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Home page > 20- ENGLISH - MATERIAL AND REVOLUTION > Chaos and dialectics

Chaos and dialectics

Wednesday 14 May 2008, by Robert Paris

Chaos and Dialectics

in "Reason in Revolt: Marxism and Modern Science"

By Alan Woods and Ted Grant

Dialectical materialism, elaborated by Karl Marx and Frederick Engels, was concerned with much more than political economy: it was a world view. Nature, as Engels in particular sought to demonstrate in his writings, is proof of the correctness of both materialism and dialectics. "My recapitulation of mathematics and the natural sciences," he wrote, "was undertaken in order to convince myself also in detail…that in nature amid the welter of innumerable changes, the same dialectical laws of motion force their way through as those which in history govern the apparent fortuitousness of events…" (16)

Since their day, every important new advance in scientific discovery has confirmed the Marxian outlook although scientists, because of the political implications of an association with Marxism, seldom acknowledge dialectical materialism. Now, the advent of chaos theory provides fresh backing for the fundamental ideas of the founders of scientific socialism. Up to now chaos has been largely ignored by scientists, except as a nuisance or something to be avoided. A tap drips, sometimes regularly, sometimes not; the movement of a fluid is either turbulent or not; the heart beats regularly but sometimes goes into a fibrillation; the weather blows hot or cold. Wherever there is motion that appears to be chaotic—and it is all around us—there is generally little attempt to come to terms with it from a strictly scientific point of view.

What then, are the general features of chaotic systems? Having described them in mathematical terms, what application does the mathematics have? One of the features given prominence by Gleick and others is what has been dubbed "the butterfly effect." Lorenz, had discovered on his computer-simulated weather a remarkable development. One of his simulations was based on twelve variables, including, as we said, non-linear relationships. He found that if he started his simulation with values that were only slightly different from the original—the difference being that one set were down to six decimal places and the second set down three places—then the "weather" produced by the computer soon veered wildly from the original. Where perhaps a slight perturbation might have been expected, there was, only after a brief period of recognisable similarity, a completely different pattern.

This means that in a complex, non-linear system, a small change in the input could produce a huge change in the output. In Lorenz’s computer world, it was equivalent to a butterfly’s wing-beat causing a hurricane in another part of the world; hence the expression. The conclusion that can be drawn from this is that, given the complexity of the forces and processes that go to determine the weather, it can never be predicted beyond a short period of time ahead. In fact, the biggest weather computer in the world, in the European centre for Medium-range Weather Forecasting, does as many as 400 million calculations every second. It is fed 100 million separate weather measurements from around the world every day, and it processes data in three hours of continuous running, to produce a ten day forecast. Yet beyond two or three days the forecasts are speculative, and beyond six or seven they are worthless. Chaos theory, then, sets definite limits to the predictability of complex non-linear systems.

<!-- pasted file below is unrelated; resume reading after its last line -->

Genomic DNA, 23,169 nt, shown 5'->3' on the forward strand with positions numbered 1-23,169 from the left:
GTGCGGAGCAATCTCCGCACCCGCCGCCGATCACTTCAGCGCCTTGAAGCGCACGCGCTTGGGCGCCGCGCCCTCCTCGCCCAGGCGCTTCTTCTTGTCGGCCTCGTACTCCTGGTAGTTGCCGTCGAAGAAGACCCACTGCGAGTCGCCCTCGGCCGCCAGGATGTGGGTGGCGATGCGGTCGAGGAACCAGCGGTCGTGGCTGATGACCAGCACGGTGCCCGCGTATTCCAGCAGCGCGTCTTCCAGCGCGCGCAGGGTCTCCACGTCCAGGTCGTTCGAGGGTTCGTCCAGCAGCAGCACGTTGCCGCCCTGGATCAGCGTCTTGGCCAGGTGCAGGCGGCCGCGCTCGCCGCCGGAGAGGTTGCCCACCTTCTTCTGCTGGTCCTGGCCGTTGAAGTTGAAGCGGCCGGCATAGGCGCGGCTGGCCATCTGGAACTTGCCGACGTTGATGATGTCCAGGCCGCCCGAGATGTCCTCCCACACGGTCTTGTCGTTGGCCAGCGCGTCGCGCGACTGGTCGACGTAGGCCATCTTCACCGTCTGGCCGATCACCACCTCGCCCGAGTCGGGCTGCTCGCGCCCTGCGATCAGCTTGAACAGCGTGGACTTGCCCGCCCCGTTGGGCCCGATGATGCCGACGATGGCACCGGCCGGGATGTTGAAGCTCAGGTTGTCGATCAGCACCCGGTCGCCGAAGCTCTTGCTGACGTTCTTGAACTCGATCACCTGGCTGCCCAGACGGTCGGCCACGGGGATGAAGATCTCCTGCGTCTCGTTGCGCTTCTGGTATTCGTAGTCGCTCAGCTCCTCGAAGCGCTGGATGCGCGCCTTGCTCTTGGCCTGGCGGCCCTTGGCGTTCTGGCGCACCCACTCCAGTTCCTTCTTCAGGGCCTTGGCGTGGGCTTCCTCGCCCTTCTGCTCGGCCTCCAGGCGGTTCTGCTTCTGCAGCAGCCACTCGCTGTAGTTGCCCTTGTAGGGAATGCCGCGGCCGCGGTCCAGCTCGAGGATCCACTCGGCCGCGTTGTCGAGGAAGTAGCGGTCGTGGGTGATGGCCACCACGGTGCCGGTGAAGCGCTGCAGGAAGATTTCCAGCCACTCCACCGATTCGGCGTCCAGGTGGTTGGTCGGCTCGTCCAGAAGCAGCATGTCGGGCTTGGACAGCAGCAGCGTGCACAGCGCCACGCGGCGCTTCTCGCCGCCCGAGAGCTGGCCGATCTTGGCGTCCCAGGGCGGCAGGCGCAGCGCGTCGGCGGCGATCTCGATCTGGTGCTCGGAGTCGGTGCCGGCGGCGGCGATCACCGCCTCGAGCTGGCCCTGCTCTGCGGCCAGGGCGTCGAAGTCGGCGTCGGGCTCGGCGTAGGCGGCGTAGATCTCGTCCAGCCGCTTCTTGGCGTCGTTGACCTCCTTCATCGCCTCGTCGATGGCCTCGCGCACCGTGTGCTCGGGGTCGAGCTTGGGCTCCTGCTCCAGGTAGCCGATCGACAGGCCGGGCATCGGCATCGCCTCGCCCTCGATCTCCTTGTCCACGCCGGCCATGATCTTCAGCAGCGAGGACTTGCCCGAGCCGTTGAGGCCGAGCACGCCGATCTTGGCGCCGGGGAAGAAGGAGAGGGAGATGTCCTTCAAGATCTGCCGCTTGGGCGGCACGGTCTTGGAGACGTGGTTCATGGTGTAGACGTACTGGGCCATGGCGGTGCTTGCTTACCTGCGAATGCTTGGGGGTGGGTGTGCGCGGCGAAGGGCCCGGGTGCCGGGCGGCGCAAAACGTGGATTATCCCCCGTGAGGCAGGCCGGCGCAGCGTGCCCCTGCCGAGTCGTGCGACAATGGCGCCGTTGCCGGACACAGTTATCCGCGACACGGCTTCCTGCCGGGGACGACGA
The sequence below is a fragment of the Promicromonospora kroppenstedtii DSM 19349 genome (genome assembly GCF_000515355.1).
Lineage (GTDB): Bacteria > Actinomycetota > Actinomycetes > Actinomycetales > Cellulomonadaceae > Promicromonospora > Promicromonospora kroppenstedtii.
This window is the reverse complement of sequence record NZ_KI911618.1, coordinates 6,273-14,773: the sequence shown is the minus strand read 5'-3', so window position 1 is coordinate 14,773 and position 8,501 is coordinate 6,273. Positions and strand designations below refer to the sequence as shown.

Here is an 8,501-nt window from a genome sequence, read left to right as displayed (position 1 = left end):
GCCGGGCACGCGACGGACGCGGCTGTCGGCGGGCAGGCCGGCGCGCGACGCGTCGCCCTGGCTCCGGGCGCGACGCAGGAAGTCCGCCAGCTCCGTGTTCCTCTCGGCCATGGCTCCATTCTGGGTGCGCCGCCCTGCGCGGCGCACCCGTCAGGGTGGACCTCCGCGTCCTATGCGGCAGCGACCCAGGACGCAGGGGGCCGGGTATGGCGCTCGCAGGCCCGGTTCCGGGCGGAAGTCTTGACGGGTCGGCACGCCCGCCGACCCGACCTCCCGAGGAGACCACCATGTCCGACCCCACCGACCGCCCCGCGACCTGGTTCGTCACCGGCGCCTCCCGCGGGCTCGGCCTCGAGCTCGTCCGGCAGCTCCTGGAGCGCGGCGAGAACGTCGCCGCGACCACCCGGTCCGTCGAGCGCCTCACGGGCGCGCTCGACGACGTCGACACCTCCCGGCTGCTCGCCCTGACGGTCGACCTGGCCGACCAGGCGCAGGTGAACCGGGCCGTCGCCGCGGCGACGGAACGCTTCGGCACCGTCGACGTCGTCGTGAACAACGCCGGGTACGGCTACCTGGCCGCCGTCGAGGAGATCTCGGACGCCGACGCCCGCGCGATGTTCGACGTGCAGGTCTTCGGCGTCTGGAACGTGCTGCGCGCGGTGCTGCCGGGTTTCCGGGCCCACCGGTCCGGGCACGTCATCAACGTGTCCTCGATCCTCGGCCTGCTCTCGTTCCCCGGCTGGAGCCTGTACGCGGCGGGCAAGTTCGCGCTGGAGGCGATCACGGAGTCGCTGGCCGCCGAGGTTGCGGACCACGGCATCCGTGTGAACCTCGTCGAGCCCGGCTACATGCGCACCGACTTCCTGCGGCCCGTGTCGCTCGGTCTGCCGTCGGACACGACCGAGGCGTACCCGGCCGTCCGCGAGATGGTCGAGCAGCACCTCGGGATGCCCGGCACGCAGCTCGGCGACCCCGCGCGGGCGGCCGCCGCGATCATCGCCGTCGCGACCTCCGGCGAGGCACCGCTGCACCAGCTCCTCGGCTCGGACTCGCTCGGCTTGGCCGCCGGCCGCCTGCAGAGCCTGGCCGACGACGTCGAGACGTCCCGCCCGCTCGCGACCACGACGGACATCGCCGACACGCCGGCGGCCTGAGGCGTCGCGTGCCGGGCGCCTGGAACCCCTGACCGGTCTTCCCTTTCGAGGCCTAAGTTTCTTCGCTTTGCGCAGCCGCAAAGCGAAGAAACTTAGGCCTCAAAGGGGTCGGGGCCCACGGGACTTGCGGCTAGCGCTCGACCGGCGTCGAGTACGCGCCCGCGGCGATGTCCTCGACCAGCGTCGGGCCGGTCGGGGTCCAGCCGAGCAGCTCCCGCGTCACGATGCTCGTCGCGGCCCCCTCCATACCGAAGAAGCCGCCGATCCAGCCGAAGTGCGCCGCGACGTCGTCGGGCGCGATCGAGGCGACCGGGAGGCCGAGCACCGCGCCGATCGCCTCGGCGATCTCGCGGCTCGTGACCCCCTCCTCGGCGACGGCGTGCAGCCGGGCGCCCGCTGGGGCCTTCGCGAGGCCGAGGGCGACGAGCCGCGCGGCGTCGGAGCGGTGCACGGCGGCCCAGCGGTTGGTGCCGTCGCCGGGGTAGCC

It is strange, nevertheless, that Gleick and others have paid so much attention to the butterfly effect, as if it injects a strange mystique into chaos theory. It is surely well established (if not accurately modelled mathematically) that in other similarly complex systems a small input can produce a large output, that an accumulation of "quantity" can be transformed to "quality." There is only a difference of less than two per cent, for example, in the basic genetic make-up of human beings and chimpanzees—a difference that can be quantified in terms of molecular chemistry. Yet in the complex, non-linear processes that are involved in translating the genetic "code" into a living animal, this small dissimilarity means the difference between one species and another.

Marxism applies itself to perhaps the most complex of all non-linear systems—human society. With the colossal interaction of countless individuals, politics and economics constitute so complex a system that alongside it, the planet’s weather systems looks like clockwork. Nevertheless, as is the case with other "chaotic" systems, society can be treated scientifically—as long as the limits, like the weather, are understood. Unfortunately, Gleick’s book is not clear on the application of chaos theory to politics and economics. He cites an exercise by Mandelbrot, who fed his IBM computer with a hundred year’s worth of cotton prices from the New York exchange. "Each particular price change was random and unpredictable," he writes. "But the sequence of changes was independent of scale: curves for daily and monthly price changes matched…the degree of variation had remained constant over a tumultuous 60-year period that saw two world wars and a depression." (17)

This passage cannot be taken on face value. It may be true that within certain limits, it is possible to see the same mathematical patterns that have been identified in other models or chaotic systems. But given the almost limitless complexity of human society and economics, it is inconceivable that major events like wars would not disrupt these patterns. Marxists would argue that society does lend itself to scientific study. In contrast to those who see only formlessness, Marxists see human development from the starting point of material forces, and a scientific description of social categories like classes, and so on. If the development of chaos science leads to an acceptance that the scientific method is valid in politics and economics, then it is a valuable plus. However, as Marx and Engels have always understood, theirs is an inexact science, meaning that broad trends and developments could be traced, but detailed and intimate knowledge of all influences and conditions is not possible.